– Angela Watts, MyPro Resumes & Recruiting
One of the most effective job search networking strategies is to attend industry events and conferences. These events provide a great opportunity to meet professionals in your field, learn about the latest industry trends, and make valuable connections.
To make the most of these events, it’s important to come prepared. Research the event beforehand to find out who will be attending and identify the people you would like to meet. Prepare a brief introduction about yourself and your career goals, as well as a few questions to ask to start a conversation.
During the event, focus on building relationships rather than just exchanging business cards. Be genuine and interested in what others have to say, and try to find common ground or shared interests. Follow up with new contacts after the event to maintain the connection and continue building the relationship.
Attending industry events and conferences can help job seekers expand their network, gain new insights and perspectives, and ultimately increase their chances of finding their next job opportunity.
– Clair Levy, Precision Resumes Solutions
Networking is one of the most valuable job-search techniques you should have in your toolbox. Consistency and being willing to get out of your comfort zone and put yourself out there to regularly connect with others, formally and informally, is what I usually recommend to my clients.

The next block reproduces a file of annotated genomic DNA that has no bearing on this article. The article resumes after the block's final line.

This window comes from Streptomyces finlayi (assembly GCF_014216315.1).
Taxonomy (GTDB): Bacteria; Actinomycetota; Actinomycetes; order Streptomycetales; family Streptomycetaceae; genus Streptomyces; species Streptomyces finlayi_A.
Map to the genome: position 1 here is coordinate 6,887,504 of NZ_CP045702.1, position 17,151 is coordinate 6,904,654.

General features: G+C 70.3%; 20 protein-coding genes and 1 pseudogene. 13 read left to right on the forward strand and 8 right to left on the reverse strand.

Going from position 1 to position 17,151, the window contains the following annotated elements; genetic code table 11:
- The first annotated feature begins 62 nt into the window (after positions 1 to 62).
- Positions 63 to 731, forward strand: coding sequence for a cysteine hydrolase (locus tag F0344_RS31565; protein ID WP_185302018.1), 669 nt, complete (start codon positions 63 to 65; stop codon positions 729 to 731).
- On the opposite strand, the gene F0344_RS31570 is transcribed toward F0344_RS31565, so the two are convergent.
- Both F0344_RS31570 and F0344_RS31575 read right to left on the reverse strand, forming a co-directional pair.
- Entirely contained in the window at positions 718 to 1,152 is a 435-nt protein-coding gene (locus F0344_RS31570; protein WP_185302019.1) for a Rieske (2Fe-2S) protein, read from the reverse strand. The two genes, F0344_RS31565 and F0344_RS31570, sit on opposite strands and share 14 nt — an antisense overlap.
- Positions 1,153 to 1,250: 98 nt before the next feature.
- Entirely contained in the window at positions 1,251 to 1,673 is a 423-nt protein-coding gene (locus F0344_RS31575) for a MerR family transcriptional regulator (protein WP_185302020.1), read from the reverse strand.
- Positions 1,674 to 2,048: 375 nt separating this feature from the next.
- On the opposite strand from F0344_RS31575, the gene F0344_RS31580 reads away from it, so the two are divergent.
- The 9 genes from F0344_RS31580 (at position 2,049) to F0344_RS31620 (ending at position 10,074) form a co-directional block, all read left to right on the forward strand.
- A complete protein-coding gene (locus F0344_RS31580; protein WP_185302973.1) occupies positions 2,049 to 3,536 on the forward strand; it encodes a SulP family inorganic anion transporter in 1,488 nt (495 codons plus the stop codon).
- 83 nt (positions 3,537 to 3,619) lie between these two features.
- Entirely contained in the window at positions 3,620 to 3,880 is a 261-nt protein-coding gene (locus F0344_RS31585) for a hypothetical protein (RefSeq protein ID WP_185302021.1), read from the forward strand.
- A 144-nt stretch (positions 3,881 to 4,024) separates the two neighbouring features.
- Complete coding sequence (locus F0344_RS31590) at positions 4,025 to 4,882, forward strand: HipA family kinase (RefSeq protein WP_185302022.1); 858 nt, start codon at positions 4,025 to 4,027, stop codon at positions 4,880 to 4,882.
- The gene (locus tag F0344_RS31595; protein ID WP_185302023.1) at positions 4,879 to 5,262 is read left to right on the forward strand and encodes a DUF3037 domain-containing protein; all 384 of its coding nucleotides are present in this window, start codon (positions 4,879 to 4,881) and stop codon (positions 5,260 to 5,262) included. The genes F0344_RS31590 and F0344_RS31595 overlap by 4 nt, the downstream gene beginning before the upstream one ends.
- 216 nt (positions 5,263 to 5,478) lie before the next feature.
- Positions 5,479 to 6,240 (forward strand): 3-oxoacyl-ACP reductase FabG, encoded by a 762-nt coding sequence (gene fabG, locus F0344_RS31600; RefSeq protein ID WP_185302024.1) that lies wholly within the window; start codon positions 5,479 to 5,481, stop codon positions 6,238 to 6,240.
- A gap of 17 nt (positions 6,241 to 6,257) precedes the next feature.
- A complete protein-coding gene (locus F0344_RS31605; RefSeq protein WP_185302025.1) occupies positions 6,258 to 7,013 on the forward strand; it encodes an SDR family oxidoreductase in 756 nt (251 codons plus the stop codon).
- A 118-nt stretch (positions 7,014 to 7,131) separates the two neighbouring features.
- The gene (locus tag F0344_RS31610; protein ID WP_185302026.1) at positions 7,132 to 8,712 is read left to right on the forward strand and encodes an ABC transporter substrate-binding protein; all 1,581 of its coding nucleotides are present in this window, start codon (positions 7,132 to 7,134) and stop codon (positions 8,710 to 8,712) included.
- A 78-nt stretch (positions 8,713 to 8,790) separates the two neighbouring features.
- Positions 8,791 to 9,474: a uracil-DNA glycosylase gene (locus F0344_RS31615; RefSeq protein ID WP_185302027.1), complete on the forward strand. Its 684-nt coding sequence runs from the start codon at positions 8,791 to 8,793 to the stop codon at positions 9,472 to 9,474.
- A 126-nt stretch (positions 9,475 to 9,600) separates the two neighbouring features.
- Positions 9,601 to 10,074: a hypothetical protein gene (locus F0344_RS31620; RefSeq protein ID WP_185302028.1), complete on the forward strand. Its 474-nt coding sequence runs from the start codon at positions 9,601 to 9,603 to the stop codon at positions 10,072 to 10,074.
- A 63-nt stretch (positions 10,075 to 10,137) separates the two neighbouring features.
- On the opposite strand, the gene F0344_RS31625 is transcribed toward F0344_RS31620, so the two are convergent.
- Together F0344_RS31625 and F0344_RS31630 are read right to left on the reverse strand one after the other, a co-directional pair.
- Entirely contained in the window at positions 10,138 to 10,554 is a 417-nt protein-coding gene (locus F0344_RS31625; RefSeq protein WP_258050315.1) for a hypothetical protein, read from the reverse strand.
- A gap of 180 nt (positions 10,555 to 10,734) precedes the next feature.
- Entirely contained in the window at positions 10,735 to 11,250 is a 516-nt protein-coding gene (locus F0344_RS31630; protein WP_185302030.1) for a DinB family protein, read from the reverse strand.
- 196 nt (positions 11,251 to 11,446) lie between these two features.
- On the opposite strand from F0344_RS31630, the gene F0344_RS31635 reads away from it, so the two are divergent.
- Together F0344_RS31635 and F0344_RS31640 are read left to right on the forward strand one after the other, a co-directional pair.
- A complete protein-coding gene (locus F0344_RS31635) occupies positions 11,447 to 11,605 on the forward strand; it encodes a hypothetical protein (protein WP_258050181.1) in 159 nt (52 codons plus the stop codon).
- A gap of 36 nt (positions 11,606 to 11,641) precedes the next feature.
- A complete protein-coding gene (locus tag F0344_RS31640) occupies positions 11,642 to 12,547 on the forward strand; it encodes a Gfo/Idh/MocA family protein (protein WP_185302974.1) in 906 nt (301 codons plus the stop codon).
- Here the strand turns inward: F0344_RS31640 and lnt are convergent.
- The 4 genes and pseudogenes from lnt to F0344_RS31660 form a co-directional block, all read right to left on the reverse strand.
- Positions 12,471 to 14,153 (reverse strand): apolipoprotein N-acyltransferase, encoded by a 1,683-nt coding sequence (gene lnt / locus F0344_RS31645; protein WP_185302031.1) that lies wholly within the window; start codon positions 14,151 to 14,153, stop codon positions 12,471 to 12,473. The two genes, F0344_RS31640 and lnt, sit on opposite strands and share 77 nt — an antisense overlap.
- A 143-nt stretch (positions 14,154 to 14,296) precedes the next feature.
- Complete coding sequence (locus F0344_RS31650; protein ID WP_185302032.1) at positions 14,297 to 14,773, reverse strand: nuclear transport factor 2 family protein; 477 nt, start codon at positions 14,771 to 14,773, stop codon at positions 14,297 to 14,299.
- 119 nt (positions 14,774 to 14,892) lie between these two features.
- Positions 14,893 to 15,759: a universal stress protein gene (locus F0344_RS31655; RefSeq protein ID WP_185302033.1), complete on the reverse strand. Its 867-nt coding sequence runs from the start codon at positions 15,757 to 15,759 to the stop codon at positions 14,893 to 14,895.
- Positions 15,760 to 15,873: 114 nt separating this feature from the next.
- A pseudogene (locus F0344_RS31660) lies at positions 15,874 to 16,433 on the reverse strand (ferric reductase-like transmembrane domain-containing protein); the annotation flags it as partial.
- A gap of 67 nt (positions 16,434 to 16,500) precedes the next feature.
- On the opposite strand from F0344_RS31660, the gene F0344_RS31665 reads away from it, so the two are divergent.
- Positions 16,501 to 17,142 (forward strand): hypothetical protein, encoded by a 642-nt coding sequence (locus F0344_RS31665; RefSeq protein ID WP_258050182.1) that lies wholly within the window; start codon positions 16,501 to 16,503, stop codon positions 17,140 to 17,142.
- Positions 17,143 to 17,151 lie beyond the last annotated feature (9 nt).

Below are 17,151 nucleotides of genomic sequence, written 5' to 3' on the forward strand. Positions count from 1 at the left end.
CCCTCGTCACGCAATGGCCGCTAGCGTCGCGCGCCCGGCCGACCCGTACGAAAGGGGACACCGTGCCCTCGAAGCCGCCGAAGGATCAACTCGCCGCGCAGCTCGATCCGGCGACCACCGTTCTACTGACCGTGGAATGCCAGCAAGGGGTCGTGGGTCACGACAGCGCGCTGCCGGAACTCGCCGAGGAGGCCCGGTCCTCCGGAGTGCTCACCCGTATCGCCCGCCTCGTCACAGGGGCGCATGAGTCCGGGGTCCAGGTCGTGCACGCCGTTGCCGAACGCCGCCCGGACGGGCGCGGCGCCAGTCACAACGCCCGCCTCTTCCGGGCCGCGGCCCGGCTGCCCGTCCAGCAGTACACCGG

– Renzo Maurtua-Neumann, Area CV
My favorite networking strategy is to reach out to your network and connections via telephone, email, or LinkedIn message. Set up 15-minute coffee chats to catch up, find out how they are doing, and let them know what you are up to.
– Darleen Ghirardi, Darleen Ghirardi Executive Coaching and Consulting
Engage with alumni and mentors: Reach out to alumni from your school or current mentors and ask for advice or job leads. Your mentors may have helpful insights that can help you find job opportunities.
Follow up: After reaching out to contacts, don’t forget to follow up. This can help you stay top of mind when opportunities arise.
– Gina Christiano, GC Career Consulting
What This Means for You as a Job Seeker
There are a few common themes running through these professionals’ responses around best job search networking strategies:
- Take initiative. You need to ask people for introductions and meetings, not wait for others to approach you.
- Be the first to offer value. Start conversations and new networking relationships by learning about the other person, their needs, and how you can help them.
- Use networks you already have access to. Employers, education, community involvement—all of these can add to your network, and all are commonly overlooked.
- Slow and steady wins. Be consistent, reliable, and professional. This sounds like common sense, but it’s not as common as it ought to be.
- Come prepared. Do your homework before meeting a contact. Have some idea who they are, how you might be able to help them, and how they might be able to help you going into the meeting.
Need help taking this important step?
CDI is a global professional association of the industry’s top resume writers, career coaches and other career professionals. Our robust directory will let you search for the perfect practitioner to make your successful transition. Each of the participating professionals featured in this post can be reached via their links or by searching the directory.
Special thanks to Robert Dagnall of Resume Guru for curating these tips.